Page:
IOM warns crucial health services in Cox’s Bazar could be cut

IOM warns crucial health services in Cox’s Bazar could be cut

The UN Migration Agency (IOM) have carried out over 400,000 medical consultations in Cox’s Bazar, Bangladesh since August 2017, the agency has reported. However, concerns are growing that a funding shortfall will cut services just as monsoon season strikes.

IOM is one of the largest medical providers in the refugee camp which is home to over 1 million people, 700,000 of which arrived after last August. The agency supports both refugees and host communities with a host of medical concerns from pregnancies to road traffic collisions.

Of the 400,000 consultations more than 1 in 10 have been with children aged five or younger and in the last 4 months the IOM have conducted 13,000 antenatal sessions and assisted with over 700 births.

However, the agency is appealing for urgent financial support to maintain their healthcare services in the camp as monsoon season approaches, bringing with it an increase in health risks.

The monsoon season is expected to increase cases of watery diarrhoea and cholera in the camp as poor sanitation, dirty water and cramped conditions will exacerbate the spread of communicable diseases.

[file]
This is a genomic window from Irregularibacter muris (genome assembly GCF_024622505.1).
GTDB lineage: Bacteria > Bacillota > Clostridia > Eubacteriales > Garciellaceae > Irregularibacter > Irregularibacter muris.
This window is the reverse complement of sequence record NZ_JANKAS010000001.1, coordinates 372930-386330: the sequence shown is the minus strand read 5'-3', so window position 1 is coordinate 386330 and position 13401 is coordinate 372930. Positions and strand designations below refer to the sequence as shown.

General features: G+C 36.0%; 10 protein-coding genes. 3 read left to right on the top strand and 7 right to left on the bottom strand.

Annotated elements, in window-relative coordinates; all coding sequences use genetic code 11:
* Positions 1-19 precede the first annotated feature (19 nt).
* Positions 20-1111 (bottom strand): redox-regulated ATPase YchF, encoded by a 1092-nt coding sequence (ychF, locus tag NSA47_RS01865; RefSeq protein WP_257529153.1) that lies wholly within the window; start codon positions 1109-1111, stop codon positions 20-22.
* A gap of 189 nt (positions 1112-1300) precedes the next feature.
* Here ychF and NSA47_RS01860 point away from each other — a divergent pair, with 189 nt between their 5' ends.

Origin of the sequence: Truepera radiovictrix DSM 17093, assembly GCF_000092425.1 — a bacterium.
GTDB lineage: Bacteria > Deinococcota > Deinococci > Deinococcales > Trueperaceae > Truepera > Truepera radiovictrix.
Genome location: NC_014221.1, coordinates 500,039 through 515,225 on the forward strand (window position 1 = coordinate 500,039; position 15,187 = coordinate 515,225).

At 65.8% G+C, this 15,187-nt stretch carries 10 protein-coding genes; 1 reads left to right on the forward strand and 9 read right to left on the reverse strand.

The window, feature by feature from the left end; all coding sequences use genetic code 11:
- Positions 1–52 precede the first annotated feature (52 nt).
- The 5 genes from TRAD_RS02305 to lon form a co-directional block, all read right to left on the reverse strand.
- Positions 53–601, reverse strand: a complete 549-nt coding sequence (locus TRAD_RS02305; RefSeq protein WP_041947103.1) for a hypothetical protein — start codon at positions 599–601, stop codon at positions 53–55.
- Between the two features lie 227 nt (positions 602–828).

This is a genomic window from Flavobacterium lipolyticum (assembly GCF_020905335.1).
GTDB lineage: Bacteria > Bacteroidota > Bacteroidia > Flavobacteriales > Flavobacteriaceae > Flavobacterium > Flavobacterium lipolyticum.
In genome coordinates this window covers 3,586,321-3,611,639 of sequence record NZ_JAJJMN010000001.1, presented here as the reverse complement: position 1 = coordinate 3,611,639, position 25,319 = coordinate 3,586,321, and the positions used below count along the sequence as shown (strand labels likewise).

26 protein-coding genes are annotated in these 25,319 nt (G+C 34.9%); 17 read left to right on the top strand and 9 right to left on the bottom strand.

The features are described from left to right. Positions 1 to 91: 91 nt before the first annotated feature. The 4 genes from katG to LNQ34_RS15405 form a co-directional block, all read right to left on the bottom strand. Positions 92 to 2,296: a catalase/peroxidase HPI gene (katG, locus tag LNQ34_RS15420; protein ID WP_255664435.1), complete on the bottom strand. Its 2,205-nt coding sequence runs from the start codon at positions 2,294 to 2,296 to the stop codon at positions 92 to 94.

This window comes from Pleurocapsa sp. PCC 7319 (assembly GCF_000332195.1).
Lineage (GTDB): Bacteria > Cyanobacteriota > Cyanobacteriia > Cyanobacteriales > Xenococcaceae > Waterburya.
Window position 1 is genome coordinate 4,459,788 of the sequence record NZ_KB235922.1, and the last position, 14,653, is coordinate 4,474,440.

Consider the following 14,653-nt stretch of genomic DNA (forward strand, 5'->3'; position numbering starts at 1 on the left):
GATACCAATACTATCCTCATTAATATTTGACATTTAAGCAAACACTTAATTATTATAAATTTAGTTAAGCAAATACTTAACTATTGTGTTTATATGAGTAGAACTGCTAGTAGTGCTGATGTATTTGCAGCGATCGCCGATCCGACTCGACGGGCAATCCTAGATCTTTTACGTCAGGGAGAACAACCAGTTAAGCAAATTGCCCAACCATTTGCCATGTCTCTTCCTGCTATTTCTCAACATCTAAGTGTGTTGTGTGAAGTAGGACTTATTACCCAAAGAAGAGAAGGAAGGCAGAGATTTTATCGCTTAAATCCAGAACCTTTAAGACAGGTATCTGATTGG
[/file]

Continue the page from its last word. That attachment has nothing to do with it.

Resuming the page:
Manuel Periera, IOM’s Emergency Coordinator in Cox’s Bazar, commented:

“Conducting 400,000 curative consultations in nine months is an immense achievement that shows the crucial role of IOM medical facilities for the refugee and local communities. But without urgent funding we won’t be able to carry on”

“If that happens, hundreds of thousands of cases will likely be left untreated in the months ahead and we face the grim possibility of many avoidable deaths”

IOM gas established hospitals and treatment centres across the camp, for example the Kutupalong Extension Primary Health Care Centre (PHCC) sees over 200 patients a day.

Dr. Mohammad Abdus Salam, Civil Surgeon of Cox’s Bazar district, noted the critical work of the IOM in Cox’s Bazar:

“IOM is doing a massive work in addressing the health issues of refugees and host communities. We highly appreciate their contribution in assisting the government to address the health crisis that affected the district following the August influx”

Dr. Andrew Mbala, IOM’s Health Emergency Coordinator in Cox’s Bazar emphasised that the health risks that monsoon season will bring can be avoided, but only with sufficient funding.


The Rohingya refugee crisis in Asia will be a key discussion point at the upcoming AIDF Asia Summit, taking place on 20-21 June 2018 in Bangkok, Thailand.

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Image credit: Olivia Headon/ IOM

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